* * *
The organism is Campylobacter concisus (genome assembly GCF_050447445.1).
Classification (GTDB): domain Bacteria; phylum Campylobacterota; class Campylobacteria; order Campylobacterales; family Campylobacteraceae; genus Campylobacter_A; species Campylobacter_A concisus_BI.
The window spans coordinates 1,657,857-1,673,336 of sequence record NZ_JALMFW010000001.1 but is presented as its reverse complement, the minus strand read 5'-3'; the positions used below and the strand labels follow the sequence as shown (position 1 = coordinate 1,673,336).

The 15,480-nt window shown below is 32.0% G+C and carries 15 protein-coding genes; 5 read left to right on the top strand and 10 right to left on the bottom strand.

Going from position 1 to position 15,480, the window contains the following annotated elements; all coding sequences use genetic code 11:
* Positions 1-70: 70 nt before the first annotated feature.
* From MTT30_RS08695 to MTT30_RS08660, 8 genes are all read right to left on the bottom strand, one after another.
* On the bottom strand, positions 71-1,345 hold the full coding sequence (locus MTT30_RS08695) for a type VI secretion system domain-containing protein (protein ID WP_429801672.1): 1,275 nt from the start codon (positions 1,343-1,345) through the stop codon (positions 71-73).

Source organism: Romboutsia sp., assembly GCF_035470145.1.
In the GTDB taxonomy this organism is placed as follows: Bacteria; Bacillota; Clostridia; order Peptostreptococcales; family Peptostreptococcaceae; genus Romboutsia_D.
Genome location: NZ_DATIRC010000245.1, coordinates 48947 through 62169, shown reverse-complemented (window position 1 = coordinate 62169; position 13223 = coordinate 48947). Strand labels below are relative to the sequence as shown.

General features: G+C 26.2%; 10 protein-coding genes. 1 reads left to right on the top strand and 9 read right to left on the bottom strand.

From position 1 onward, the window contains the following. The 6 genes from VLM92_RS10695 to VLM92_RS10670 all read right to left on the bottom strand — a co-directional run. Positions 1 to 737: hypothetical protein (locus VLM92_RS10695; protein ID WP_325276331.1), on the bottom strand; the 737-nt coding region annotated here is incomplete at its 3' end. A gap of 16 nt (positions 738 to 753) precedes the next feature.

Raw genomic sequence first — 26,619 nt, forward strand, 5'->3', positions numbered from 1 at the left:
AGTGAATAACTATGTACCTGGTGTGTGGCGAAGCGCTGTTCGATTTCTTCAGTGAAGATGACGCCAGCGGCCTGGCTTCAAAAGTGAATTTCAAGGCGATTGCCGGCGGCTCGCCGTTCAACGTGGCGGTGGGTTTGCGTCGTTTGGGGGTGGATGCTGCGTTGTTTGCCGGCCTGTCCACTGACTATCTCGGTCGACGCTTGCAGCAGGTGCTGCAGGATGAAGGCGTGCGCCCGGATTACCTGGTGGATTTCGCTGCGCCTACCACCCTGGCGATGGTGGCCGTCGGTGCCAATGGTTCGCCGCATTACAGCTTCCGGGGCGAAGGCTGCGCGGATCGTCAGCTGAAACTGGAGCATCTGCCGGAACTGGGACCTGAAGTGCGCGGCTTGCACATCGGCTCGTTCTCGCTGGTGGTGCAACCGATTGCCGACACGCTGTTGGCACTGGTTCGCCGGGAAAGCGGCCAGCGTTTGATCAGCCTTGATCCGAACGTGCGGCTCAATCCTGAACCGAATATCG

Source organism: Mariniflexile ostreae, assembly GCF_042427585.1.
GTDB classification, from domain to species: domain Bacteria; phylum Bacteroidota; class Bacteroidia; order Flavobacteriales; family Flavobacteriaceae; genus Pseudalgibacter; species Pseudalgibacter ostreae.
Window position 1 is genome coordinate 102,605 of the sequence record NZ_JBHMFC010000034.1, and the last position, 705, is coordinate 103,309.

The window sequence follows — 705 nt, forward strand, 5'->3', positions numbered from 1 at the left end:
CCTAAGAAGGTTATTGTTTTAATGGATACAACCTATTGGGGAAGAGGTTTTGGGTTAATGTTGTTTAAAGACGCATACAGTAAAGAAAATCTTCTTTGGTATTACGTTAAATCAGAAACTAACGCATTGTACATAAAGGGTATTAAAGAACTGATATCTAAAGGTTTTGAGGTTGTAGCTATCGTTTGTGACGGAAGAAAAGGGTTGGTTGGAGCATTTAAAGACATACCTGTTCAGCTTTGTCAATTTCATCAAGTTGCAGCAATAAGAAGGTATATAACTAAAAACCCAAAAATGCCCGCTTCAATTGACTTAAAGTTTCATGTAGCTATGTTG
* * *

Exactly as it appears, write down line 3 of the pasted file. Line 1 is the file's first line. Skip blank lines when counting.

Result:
The window spans coordinates 1,657,857-1,673,336 of sequence record NZ_JALMFW010000001.1 but is presented as its reverse complement, the minus strand read 5'-3'; the positions used below and the strand labels follow the sequence as shown (position 1 = coordinate 1,673,336).